Wednesday, November 18, 2020
|Dear Oakland Unified Community,|
I am heartbroken.
While we are all going through the enormous challenges that the world is facing, from a global pandemic that only seems to be accelerating to economic recession and widespread unemployment, to political and racial unrest, my hope would be that we, as a people and as a city, would come together to support one another and unite in our common goal of ensuring the health and well-being of our children and our families. But unfortunately, our safety nets are failing and in the context of this pandemic we are losing our young people to violence.
Over and over again we have seen tragedy on our streets that is directly impacting the OUSD family. Just last week, a 7 year old student at one of our elementary schools and her mother were injured in a shooting near Lake Merritt. Our student has been released from the hospital, and her mother, who was more seriously injured, is expected to be released soon. I am so grateful they are recovering. But in many cases this year, victims of street level violence did not survive.
As you may recall, we announced in early September, less than a month into the school year, that we had lost four recent graduates and one current student to violence and a fatal car crash. After releasing that information, we learned of several other deaths that had taken place in the same time period. They included recent OUSD graduate Noel Dominguez, who was shot after leaving a memorial for another recent graduate, Sergio Martinez, who was murdered in August.
In the time since then, the tragedies have continued to mount. As I mentioned in a message a few weeks ago, Skyline High School student, Aaron Pryor, was killed in September. He had attended Greenleaf K-8 School, where that community grieves his loss, too as do McClymonds High and Fremont High, where he also attended classes. Last month, two former Madison Park Academy (MPA) students, Jorge Martinez and Juan Diaz were killed. And just two weeks ago, a recent graduate of MPA named Jonathan Torres was killed. Executive principal, Dr. Lucinda Taylor, and the MPA community are devastated by the losses they have suffered.
Also, I must add that EnCompass Academy has been in mourning this year since they learned that a 5th grader and her mother had perished in a car crash in September.
In all, we have lost more than a dozen young people, people who were taken from us far too early, in most cases, by street level violence. 2020 has been an especially difficult year for Fremont High where since the beginning of the calendar year, the school community has lost one current student (Ivan Sanchez, who passed last May) and five former students. Four of the six killings happened since the start of the pandemic. That school community is beside itself with grief.
City officials confirm that much of the violence is the result of resurging gang activity across the city. Regardless of the reason, any life lost is unacceptable. We have all seen far too many deaths in Oakland, and my heart goes out to the families and friends of all the young people mentioned above.
Any death in our school communities hits students hard, of course. But the front office staff, teachers, counselors, assistant principals, principals, and other staff who work so hard to ensure our students receive the support they need are also profoundly impacted by these losses. All of them, especially teachers who are most often with their students, are focused every day on giving them the tools they need to manage their anger and resolve conflict peacefully. Sometimes they learn no matter what they do, street level violence can still take the lives of our young people.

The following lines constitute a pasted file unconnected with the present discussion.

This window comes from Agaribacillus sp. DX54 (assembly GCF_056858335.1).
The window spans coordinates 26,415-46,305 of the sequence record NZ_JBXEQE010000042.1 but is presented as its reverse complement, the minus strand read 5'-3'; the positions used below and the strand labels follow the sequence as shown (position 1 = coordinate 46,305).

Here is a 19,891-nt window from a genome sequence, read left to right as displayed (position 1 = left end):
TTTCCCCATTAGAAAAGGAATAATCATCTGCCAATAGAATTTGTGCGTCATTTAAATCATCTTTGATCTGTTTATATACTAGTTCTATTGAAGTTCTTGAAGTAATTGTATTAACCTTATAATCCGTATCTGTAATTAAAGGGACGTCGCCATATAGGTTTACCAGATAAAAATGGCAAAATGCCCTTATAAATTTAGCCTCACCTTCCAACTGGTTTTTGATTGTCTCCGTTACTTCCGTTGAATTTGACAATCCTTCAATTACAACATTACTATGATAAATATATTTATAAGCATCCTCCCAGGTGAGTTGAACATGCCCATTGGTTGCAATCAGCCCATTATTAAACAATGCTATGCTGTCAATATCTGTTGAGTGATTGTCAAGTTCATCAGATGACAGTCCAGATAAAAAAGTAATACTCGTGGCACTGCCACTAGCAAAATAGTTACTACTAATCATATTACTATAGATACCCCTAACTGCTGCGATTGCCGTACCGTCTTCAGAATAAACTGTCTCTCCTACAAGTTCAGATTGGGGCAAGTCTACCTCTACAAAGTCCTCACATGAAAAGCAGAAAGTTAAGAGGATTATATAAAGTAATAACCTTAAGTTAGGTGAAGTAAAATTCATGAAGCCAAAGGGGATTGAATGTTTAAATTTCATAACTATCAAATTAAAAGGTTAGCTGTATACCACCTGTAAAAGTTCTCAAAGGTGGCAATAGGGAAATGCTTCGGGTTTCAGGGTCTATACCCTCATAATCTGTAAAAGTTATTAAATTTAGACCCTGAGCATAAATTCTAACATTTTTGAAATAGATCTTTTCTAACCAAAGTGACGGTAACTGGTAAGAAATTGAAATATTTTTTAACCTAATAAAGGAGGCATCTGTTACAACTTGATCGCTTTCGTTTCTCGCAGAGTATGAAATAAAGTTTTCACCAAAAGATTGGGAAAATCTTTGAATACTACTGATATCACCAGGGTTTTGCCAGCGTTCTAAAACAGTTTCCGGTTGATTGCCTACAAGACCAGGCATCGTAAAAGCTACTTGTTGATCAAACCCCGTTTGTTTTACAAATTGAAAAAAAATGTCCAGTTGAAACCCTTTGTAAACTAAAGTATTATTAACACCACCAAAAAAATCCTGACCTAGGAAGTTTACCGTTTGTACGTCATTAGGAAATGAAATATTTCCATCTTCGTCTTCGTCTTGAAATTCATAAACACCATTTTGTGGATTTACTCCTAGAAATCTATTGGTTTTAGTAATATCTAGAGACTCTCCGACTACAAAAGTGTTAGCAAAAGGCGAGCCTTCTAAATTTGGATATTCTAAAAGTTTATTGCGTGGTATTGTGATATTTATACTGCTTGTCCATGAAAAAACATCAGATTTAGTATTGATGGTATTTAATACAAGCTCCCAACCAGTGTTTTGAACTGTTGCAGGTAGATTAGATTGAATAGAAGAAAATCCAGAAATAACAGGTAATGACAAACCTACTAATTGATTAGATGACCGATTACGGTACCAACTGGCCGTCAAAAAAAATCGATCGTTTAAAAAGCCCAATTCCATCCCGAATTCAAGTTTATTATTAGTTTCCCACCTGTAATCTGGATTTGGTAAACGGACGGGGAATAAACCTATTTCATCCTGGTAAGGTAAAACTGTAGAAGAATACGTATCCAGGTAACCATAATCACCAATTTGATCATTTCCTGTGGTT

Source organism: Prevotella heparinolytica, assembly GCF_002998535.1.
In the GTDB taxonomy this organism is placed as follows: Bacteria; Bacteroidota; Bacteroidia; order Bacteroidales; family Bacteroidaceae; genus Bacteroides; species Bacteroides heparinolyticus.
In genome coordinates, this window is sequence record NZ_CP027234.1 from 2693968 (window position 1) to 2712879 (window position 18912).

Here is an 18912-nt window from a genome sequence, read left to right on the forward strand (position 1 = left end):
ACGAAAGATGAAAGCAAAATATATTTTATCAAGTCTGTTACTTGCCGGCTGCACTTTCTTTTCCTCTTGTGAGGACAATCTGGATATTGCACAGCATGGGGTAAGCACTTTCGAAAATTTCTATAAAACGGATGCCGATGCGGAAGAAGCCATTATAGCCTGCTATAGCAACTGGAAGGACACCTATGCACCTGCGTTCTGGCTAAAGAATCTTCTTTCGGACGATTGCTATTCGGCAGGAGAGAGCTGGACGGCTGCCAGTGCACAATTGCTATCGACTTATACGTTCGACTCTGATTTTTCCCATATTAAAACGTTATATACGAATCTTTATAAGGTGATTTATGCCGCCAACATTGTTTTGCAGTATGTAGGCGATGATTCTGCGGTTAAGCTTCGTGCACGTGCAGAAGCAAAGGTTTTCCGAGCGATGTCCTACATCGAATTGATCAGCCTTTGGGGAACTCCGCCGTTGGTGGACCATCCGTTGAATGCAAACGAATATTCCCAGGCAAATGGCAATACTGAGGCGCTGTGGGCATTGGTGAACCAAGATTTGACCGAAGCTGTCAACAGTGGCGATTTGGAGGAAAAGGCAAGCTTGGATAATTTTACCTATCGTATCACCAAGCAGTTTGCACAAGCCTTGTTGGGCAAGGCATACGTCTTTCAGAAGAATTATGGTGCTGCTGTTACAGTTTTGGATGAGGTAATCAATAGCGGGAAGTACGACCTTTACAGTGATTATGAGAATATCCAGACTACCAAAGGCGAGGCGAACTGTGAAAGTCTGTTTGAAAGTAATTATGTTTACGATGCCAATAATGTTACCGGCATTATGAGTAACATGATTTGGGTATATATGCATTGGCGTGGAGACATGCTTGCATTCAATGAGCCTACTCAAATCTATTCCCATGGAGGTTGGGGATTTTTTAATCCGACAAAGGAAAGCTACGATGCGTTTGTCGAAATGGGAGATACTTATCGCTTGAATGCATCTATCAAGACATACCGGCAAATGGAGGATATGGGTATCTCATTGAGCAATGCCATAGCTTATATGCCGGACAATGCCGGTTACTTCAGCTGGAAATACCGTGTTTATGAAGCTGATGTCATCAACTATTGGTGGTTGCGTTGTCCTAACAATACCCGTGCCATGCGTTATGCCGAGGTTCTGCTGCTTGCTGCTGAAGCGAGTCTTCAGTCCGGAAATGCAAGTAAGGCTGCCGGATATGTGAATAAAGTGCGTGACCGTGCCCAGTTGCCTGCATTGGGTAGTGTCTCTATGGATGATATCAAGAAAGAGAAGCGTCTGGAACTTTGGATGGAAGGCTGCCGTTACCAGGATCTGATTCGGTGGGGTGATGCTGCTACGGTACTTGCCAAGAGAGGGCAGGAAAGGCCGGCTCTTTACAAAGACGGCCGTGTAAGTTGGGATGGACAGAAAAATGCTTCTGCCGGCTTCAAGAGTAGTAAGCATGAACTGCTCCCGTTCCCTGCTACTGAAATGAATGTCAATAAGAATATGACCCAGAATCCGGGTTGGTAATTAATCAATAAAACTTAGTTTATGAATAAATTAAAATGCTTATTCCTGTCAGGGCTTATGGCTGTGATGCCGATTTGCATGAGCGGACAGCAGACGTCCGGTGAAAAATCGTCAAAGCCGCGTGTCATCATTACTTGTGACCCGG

Those of us who pursue education as a career focus on helping students learn all they need in preparation for college, career, and community success. Most educators don’t expect to face this degree of tragedy, nor are they usually prepared for the devastating toll it takes on students and families. And it’s clear during this time of Covid, the safety net we depend on to protect our students has frayed, resulting in an increase in community violence most directly impacting our young men.
It’s in this environment that I implore all of our young people to do everything possible to seek peaceful solutions to conflict. First off, we want them healthy, so they should be staying clear of other people as much as possible anyway because of the pandemic. Every bit as important, if conflict emerges, there are leaders and elders in our schools and communities who are here to help with mediation and conflict resolution. We treasure all of our students and our graduates, and we want every one of them to enjoy long, productive, and fulfilling lives.
If you or your school community are dealing with the impact of violence, and you need support with grief or conflict resolution, you can reach out to your school principal for assistance. OUSD has a diverse and experienced crisis response team which can provide – or connect you with – needed support. Also, as a community school district we have partnerships with dozens of Oakland-based community partners who can provide support across the city. These can also be accessed through your principal or the Coordination of Services Team at your school.
As a community, we have to stop this devastating trend and save the lives of our young people. To succeed, we must work together.
With love, Dr. Kyla Johnson-Trammell
What do you think?